One of the major causes of spin out when diagnosed with cancer is realising how out of our control our own lives really are. The best made plans count for nothing when you are steamrolled by cancer. Everything changes.
When I was diagnosed with cancer, I was 26 years old, had a new baby and had just bought a piece of land to build our home on. Suddenly, everything that I assumed about my life was no longer true. The illusion of safety and a long future in which I save my greatest dreams for retirement had been taken and I was immediately thrust into the present.
Since I'm a total control freak, I searched frantically to find what, if any, elements of this new life trajectory I could control. I had this sense of spinning out of control and I felt desperate to find something concrete to grasp onto, something that was mine, something that was still me but was not my cancer. After boiling it all down, I realised I had really only ever had control of ONE thing - my reaction.
No matter what happened, no matter how sci-fi my body looked or how nightmarish the treatment, I clung to this realisation. This became so empowering and slowly, over time, an internal shifting of ideas and priorities began which I cannot come back from, nor would I want to.
This realisation, coupled with meditation, became the foundation for me to build an awareness of myself in the present moment. I no longer let myself run away with a moment of anger or frustration, instead chose to step back and make a conscious decision about whether it was worth my energy or not. I no longer chose to worry about money or having 'things' but instead chose to invest in time with family and the people I loved. I gave more to charity even though my illness meant we had less. And I chose to look at the good in everyday with gratitude.
It turns out the happiness experts have a name for this: Resilience. And psychologists have studied this phenomenon and given it the title 'Post-Traumatic Growth'. I've seen it time and time again in young people who have been diagnosed with cancer. It takes some time and it doesn't always happen in the same way, but an incredible shift can take place after a traumatic event.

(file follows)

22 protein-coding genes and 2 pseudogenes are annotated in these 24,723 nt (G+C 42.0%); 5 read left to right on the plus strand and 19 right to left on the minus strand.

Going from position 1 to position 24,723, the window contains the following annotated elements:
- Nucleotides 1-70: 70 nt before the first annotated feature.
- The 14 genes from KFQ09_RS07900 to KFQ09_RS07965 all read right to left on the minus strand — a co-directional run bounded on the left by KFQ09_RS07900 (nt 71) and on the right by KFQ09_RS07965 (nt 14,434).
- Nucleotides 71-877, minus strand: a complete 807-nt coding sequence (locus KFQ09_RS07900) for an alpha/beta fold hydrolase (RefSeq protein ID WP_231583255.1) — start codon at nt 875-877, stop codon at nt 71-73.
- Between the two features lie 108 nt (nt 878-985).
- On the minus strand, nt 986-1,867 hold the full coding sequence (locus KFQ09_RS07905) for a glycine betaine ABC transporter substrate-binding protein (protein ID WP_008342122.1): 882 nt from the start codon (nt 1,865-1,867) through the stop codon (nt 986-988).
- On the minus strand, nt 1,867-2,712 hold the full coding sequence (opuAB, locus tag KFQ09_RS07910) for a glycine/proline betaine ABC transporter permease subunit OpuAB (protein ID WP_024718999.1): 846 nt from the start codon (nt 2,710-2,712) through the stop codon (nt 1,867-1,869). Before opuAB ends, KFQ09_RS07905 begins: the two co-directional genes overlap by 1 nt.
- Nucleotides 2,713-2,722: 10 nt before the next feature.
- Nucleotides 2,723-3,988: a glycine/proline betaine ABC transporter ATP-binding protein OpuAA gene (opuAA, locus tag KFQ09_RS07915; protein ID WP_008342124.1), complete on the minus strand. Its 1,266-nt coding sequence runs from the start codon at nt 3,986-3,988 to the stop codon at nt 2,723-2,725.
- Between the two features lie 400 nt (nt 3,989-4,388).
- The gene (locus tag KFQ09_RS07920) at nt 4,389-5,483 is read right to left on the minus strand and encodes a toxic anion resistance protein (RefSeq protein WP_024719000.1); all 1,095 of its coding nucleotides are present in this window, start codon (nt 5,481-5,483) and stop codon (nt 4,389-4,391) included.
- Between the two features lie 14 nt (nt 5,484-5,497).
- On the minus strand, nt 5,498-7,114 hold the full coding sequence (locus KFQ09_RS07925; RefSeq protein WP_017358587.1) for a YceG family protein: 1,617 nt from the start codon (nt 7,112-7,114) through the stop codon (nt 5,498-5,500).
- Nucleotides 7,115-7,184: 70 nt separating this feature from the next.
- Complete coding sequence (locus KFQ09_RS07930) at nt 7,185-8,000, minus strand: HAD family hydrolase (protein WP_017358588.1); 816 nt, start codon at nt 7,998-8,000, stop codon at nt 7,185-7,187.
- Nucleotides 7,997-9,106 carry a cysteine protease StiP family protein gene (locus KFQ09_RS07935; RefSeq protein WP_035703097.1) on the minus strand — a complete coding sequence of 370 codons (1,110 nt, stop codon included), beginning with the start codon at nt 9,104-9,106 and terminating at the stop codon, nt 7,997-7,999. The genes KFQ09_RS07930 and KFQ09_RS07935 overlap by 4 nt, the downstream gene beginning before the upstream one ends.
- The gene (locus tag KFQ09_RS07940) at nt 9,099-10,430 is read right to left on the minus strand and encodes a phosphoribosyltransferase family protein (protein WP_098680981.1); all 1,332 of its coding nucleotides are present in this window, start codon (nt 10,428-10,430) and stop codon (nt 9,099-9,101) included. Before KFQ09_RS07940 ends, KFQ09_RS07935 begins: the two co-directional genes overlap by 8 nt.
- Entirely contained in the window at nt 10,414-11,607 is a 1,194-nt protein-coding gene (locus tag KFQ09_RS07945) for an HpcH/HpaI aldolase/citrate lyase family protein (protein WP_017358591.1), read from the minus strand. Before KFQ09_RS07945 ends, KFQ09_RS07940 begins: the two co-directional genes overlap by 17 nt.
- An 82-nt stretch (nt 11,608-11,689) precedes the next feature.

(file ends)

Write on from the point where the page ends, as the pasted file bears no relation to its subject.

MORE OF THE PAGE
Resilience isn't about removing the bad from your life, its about finding new ways of coping. Nor is it about saying being diagnosed with cancer or some other trauma is a good thing - it most definitely is not. But what research has confirmed is that most people find their way out the other side of a traumatic event wiser and with a deeper appreciation for life.
Resilience is not a characteristic that you are either born with or have to go without, resilience is something you can cultivate.
8 Key Tips For Building Resilience
- Create Positive Beliefs About Yourself. It turns out self esteem is mucho important when it comes to dealing with stress so take some time to tell yourself that you're awesome! Put a love note to yourself on your mirror. Make a list of all the things you're good at. Pick a positive statement "I am worth it" and repeat it thoughout the week, you can pick a new statement each week.
- Create or Continue With Your Purpose. Giving back or giving to others is a practice that can be a key role in recovery and bring a sense of meaning and purpose to our lives. You can volunteer for your favourite charity, join a community group, or develop your spirituality.
- Hold onto Hope. Being optimistic doesn't mean ignoring the problem, or pretending it doesn't exist, it means acknowledging that hardships are temporary and that you have within yourself the tools you need to deal with it and get through.
- Create an Action Plan. Facing a large crisis can seem completely overwhelming. Take a mental step back and assess the situation. Break it up into small parts and assign actions to overcoming the individual parts. ie, problem: having cancer. parts: anxiety attacks, financial stress, compromised fertility.
- Action Plan: One Step at a Time. By taking small steps towards dealing with whatever challenge you are dealing with means you can focus on how far you've come and stay looking forward towards what you can achieve next.
- Make Friends. Find other young cancer survivors/thrivers who can relate to your situation. This will help remove the feelings of isolation. Talking with friends might not make our problems go away but it helps us to feel supported and they can be a great sounding board for problem-solving. They may have overcome the problem themselves, so remember to lean on your friends!
- Nurture Yourself. Easier said than done sometimes! The better you look after yourself (think sleep, exercise, nutrition), the better able you are to cope with stress. Don't wait for disaster to strike before you look after yourself, start now. You'll find you're better prepared for when disaster does strike.
- Bend don't Break. While undergoing a challenge like a cancer diagnosis, rather than focusing on everything that is changing, look for the opportunities. As much as you would never wish a cancer diagnosis on anyone, once immersed in it, you can't choose to get out but you can choose your response. Flexibility is a key part of being resilient.